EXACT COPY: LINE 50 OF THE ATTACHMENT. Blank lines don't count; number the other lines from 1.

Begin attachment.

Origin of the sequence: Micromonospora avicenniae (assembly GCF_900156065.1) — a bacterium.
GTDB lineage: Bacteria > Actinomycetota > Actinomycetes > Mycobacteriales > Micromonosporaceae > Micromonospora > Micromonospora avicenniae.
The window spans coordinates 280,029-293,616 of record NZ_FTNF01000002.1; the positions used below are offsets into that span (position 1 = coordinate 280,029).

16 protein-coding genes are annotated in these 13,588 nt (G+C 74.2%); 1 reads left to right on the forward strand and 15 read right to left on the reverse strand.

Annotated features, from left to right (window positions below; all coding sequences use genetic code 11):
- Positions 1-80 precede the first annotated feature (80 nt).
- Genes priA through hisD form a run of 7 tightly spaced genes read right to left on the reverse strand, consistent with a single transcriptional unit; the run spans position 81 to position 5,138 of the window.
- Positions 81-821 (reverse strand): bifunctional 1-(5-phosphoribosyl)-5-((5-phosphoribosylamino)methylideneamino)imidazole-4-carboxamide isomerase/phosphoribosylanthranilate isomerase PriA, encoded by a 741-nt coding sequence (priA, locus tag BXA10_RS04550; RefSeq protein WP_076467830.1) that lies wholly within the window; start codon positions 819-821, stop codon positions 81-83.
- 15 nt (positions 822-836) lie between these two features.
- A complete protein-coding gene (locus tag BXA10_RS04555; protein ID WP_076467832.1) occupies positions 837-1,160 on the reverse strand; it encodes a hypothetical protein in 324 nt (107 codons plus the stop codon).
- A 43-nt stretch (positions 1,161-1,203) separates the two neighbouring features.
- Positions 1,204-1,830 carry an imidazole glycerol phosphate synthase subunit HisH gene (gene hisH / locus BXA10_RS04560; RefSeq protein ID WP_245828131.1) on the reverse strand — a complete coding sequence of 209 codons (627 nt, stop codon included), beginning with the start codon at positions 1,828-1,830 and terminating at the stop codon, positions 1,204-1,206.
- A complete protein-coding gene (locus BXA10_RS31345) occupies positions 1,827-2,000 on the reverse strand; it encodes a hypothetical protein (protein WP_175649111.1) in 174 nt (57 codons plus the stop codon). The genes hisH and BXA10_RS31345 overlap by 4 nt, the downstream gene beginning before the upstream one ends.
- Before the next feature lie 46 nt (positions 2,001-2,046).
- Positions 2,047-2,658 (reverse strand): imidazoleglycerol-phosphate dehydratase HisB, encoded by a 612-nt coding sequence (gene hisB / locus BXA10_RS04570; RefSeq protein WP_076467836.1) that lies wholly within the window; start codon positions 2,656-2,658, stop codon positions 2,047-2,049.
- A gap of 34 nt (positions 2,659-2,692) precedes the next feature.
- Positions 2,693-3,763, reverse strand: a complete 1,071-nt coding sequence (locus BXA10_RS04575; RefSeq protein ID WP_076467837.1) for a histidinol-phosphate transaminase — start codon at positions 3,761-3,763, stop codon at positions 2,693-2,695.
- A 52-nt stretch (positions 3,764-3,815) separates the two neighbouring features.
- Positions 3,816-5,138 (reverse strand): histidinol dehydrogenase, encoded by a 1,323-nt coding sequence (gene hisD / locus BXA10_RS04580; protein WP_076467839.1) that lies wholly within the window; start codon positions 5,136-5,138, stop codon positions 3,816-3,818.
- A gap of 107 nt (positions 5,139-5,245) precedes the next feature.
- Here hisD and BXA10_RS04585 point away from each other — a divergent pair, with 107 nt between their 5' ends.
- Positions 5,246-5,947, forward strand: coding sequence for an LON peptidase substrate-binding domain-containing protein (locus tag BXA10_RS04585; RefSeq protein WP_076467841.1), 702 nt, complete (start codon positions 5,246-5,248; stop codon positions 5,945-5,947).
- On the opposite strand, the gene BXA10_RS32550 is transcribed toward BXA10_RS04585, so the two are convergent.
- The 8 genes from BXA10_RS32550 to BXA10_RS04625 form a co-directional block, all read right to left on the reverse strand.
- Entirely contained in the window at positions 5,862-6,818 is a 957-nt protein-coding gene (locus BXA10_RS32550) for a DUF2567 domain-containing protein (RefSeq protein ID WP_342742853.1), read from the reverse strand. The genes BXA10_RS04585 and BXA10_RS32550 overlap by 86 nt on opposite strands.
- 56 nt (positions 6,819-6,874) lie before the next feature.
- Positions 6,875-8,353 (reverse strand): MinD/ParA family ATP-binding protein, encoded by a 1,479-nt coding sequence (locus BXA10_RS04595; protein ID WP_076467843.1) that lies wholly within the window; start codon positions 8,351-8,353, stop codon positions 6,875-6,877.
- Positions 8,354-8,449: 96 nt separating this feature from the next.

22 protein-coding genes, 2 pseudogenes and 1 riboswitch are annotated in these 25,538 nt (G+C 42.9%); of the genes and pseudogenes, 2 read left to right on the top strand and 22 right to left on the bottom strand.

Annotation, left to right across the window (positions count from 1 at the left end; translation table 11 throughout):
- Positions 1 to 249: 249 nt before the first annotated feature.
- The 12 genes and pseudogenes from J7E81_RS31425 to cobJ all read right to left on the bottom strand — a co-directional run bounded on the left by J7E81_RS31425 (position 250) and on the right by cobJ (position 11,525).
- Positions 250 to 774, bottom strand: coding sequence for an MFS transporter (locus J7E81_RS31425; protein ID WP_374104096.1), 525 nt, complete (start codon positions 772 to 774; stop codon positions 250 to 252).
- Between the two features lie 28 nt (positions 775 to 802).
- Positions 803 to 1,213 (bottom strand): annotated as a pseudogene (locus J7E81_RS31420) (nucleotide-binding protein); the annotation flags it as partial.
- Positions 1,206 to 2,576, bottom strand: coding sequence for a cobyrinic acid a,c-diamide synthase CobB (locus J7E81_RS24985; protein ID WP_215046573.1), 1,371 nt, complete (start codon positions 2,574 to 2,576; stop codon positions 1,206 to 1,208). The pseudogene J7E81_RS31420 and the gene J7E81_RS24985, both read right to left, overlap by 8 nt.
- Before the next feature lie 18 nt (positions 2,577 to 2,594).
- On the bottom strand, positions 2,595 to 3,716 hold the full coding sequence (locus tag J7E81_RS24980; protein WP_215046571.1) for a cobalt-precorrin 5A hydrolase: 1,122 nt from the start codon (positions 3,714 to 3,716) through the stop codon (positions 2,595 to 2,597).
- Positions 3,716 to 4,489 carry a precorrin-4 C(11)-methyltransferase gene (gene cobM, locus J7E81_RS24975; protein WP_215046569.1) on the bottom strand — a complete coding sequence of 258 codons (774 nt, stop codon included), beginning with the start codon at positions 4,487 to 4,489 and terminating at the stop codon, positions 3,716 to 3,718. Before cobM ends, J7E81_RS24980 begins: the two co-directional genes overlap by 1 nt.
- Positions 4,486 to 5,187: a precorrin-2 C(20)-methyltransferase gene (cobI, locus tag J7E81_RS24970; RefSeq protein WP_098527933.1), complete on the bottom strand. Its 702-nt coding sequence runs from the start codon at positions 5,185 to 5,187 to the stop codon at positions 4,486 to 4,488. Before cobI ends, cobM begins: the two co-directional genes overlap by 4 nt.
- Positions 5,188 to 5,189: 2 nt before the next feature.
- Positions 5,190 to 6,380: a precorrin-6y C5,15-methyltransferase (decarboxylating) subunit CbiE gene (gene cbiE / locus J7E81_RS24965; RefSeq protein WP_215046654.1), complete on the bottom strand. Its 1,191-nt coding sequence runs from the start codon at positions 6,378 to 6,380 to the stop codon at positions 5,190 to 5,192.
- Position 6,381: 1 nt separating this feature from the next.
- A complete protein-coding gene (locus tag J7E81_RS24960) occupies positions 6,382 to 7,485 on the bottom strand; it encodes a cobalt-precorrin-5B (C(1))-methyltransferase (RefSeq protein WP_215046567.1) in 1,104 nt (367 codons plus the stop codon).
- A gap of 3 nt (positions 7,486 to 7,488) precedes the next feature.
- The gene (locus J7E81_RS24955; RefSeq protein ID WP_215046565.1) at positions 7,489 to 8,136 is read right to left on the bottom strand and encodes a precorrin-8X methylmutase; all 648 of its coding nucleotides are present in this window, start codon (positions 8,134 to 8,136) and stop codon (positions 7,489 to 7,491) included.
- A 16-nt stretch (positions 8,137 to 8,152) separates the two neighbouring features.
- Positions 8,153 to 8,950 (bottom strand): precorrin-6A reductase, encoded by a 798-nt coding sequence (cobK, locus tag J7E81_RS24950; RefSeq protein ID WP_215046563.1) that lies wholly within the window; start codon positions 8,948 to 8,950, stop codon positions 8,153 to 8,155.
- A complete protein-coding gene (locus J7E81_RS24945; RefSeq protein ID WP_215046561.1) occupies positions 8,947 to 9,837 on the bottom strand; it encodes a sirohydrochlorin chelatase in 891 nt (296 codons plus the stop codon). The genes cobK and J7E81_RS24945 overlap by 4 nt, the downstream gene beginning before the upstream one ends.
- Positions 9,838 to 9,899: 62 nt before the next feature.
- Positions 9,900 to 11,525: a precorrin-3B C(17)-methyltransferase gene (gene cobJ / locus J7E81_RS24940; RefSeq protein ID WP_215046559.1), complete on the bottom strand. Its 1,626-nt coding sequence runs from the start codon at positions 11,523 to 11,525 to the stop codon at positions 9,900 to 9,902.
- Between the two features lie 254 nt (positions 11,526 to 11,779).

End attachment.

- Positions 9,838 to 9,899: 62 nt before the next feature.